Bathroom After 1

Colin and Justin’s bathroom transformation

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Let’s be honest: this bathroom, as we found it, was an ergonomic, stylistic, and visual wash out. Diminutive? To the power of ten. Carpet? Eek: the devil’s own harbinger of human excretions, toe nails, and mouse poop. Berber is our least favourite bathroom floor covering. To deal with the problem (pre reno) we literally wrapped our feet in shopping bags tied off with elastic bands. We jest ye not: the plastic fantastic foot trick proved the ideal way in which to become hermetically protected against germ infestation.

Restricted square footage, however (and the aforementioned sticky shag) weren’t our only problems as we flushed the room of its grimy past. The wooden wall surface was buckling—and rotten in parts—and the acrylic tub was surrounded by a crown of mould at floor level. Classic cottage cute? Hmm. If your idea of “classic cottage cute” pertains to the set of Deliverance, perhaps. Otherwise? Not so much.

The carpeted bathroom before being renovated


In a nutshell, it was a horror scene with a thoroughly disturbing pong factor. The space behind the plastic shower walls, you see, had become a veritable mouse mausoleum: the poor lil’ critters had been getting in, sure, but they couldn’t get back out due to a bottleneck of decayed, insulating matter. Little wonder, then, we both swooned while pulling literally hundreds of fossilized rodents from the stinking scene.

Reno 2
Tearing down the bathroom’s buckling walls


But we can fix anything. Especially in conjunction with Randy, our long suffering (yup; we drive him crazy) contractor.  He rolled up his sleeves and, in a determined fit of pique, tore away and then replaced, the rotten 2×2 lumber, bleached the space clean, insulated, and covered everything in thick polythene to protect against further problems. For our contracting demigod, everything is procedural: he never fails to schedule his work in a logical order.

Salvaging space from the next room
Salvaging space from the next room


The next stage of our grand master plan was to enlarge the tight room. The space being tiny, we harvested a little square footage from a large double bedroom that lay through the wall. If you read our previous column (where we turned similar tricks in our guest bedroom by borrowing a few extra bedroom inches from the closet and the kitchen), you’ll appreciate that spatial trickery such as this can make all the difference.

To streamline ceiling lines, we specified flush-mounted pot lights and, space being compromised, under-floor heating. The latter meant we could dispense with the need for bulky baseboard radiators, which meant visual streamlining improved. The Warm Up brand is a simple mesh system: laid prior to tile installation, it’s cost effective and energy efficient.

The dramatic black commands attention


Illumination and heating attended to, we installed a new window. Wider and taller than its predecessor, it draws more light into the previously oppressive room. Finished in dramatic black, it’s a commanding kickoff point for the decorating scheme thereafter. To further layer, we fitted a budget black slimline Venetian (into the rebate, not onto the frame: the former is far slicker) from Blinds To Go. Their “measure it yourself” service (the website gives exacting instruction so there’s no room for error) is simple, while collection from your nearest branch (and easy fit thereafter) makes overall specification a cinch.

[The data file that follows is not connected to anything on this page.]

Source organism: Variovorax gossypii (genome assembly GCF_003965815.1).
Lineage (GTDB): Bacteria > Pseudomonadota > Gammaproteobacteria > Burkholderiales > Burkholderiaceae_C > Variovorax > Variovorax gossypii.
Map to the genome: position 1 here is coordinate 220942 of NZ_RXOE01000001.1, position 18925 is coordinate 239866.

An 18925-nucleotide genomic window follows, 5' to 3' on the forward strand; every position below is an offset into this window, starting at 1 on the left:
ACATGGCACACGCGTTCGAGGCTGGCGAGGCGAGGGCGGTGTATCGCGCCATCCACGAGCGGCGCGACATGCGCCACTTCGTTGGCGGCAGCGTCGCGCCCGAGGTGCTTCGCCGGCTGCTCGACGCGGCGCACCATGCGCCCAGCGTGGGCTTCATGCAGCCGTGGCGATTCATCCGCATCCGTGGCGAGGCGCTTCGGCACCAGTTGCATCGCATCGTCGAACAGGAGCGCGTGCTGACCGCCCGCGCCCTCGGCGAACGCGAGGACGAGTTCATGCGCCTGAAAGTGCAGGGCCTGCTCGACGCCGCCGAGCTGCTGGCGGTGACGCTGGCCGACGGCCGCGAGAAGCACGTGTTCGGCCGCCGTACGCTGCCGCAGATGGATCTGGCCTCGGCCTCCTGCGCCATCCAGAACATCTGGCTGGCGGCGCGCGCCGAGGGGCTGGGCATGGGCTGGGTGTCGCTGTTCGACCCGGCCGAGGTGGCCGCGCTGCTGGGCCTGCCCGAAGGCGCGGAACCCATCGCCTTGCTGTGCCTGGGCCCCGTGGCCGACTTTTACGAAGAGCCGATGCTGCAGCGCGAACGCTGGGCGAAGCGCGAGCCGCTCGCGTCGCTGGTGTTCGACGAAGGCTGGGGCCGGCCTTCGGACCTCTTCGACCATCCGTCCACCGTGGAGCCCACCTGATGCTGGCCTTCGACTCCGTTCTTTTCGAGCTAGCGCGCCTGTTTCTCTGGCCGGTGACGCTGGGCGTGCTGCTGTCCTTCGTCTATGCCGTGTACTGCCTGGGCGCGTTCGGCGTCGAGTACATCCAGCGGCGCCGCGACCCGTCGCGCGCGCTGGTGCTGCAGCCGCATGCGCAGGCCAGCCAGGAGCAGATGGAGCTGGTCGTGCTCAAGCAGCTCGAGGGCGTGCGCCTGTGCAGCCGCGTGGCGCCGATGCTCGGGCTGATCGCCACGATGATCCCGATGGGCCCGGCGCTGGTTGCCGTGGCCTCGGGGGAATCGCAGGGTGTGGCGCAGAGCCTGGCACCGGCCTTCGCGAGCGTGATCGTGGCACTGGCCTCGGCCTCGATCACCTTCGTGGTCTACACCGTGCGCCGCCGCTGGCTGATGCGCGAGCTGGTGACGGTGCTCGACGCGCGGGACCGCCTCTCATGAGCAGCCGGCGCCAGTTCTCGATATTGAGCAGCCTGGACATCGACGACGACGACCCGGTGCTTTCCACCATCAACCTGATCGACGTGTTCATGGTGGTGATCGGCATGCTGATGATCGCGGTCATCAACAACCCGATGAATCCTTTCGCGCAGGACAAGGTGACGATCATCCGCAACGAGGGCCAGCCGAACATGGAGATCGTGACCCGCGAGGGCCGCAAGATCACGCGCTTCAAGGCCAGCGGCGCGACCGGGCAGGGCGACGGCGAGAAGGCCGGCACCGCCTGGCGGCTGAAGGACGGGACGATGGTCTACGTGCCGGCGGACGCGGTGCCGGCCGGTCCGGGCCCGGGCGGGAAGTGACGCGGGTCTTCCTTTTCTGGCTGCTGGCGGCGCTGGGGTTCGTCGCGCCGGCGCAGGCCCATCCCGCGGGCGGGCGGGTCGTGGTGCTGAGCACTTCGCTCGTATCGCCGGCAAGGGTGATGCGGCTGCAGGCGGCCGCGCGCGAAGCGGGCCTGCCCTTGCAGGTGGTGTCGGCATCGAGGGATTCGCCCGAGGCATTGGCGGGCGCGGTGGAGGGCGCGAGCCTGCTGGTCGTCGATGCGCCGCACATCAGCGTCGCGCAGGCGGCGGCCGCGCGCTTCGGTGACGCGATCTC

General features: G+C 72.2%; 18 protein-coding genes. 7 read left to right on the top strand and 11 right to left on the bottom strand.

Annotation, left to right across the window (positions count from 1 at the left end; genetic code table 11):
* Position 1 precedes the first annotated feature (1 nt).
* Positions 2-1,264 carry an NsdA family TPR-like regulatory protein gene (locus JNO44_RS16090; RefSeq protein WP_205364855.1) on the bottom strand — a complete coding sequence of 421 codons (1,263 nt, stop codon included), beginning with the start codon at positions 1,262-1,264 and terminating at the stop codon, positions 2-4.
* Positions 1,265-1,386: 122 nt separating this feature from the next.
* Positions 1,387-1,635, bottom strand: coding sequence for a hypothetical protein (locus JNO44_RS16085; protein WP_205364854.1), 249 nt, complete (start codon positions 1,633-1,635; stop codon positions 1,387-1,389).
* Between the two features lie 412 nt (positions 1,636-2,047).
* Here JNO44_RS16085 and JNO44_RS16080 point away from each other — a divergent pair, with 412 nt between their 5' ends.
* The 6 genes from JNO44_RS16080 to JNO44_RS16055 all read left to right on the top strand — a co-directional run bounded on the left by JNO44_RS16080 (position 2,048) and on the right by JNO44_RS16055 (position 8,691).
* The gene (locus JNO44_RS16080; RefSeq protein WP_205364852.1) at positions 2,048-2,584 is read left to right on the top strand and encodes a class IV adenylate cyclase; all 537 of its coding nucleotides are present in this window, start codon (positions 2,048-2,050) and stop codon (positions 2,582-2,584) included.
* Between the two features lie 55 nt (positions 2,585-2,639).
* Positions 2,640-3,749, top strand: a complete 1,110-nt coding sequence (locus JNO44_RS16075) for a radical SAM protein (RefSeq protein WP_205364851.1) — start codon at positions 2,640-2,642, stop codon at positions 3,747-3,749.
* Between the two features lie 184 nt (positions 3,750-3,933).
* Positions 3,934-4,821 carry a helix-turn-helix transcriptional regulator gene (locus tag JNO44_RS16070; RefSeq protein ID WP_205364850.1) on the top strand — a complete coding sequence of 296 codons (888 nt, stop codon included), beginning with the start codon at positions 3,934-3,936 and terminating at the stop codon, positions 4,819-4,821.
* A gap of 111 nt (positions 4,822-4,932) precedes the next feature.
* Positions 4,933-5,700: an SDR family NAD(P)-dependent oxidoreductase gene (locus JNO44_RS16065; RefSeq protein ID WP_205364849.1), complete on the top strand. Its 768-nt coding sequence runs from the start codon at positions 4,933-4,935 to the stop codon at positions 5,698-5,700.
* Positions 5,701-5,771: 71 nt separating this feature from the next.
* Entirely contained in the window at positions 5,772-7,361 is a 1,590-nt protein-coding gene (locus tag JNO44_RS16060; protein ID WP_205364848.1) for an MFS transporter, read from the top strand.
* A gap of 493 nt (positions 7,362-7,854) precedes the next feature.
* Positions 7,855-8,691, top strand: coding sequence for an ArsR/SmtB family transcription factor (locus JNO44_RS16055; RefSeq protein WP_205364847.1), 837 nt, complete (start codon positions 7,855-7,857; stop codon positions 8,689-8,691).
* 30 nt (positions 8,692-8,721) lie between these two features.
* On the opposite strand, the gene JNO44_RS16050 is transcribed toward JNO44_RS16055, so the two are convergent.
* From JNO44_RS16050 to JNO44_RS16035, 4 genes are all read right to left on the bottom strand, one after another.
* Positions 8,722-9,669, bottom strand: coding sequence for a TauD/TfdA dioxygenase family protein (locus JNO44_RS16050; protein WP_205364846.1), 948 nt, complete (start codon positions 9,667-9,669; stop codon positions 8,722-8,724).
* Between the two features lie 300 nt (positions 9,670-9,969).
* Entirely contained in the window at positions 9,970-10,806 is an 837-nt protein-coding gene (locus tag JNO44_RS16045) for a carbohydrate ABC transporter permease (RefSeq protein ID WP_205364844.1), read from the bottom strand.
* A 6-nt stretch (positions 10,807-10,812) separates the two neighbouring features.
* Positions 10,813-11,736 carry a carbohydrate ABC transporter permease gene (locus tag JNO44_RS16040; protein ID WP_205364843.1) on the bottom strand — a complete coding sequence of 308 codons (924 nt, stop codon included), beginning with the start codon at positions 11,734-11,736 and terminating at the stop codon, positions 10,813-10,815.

Next up, our team set about waterproofing the zone and installing a “curb” onto which a fixed glazed panel was fitted. Softest graphite marble tile from Saltillo (we mixed up the floor and wall tile size to add visual interest) proffers an indulgent feel, while dreamy ebony toned taps and storage niches provide a handy stash zone for associated bathroom paraphernalia.

Justin Working 2
Prepping the hemlock countertop


The following stage of our project, our bathroom surface, was really rewarding. The simple installation started out as a slice of kiln-dried, live-edged Hemlock. To make best of the space under the window, we cut the Hemlock into a tapered wedge, to the left wider (to accommodate a Unikstone stone sink) and narrowed as it runs toward the shower stall. The rough bark edge and the surface were stabilized by lightly sanding and then clear coating with low sheen urethane to provide resilience against water penetration.

The finished room


We’ve never made any secret of the fact we adore grey-toned decorative schematics. And by now you know we tend to augment our keenness for grey with the addition of a further element. On one occasion we might fire in a zesty shot of yellow or, as is the case here, an organic “ingredient” or “layer” to immediately soften the completed vignette. In this regard, we installed a pine ceiling, stained to look like walnut. Further ‘softening’ comes from the wooden topped “drop and lift” stool and the naturally shed antler found in the forest surrounding our cabin. It’s all pretty sweet, huh? Aye, we’re pleased as punch!

And so our work is done. And the room has been totally transformed. Hard to believe it’s the same space, huh? Guests attest that it’s a comfy nook where they feel indulged at every turn. Okay, so it ain’t gonna win any prizes in a ‘world’s largest bathroom’ contest, but what it lacks in scale, it more than makes up for in style.

Watch the latest episodes of Colin and Justin’s Cabin Pressure below and stay tuned for new episodes, Sunday at 9pm et/pt. Cottage Life television is now in free preview. Find your channel here.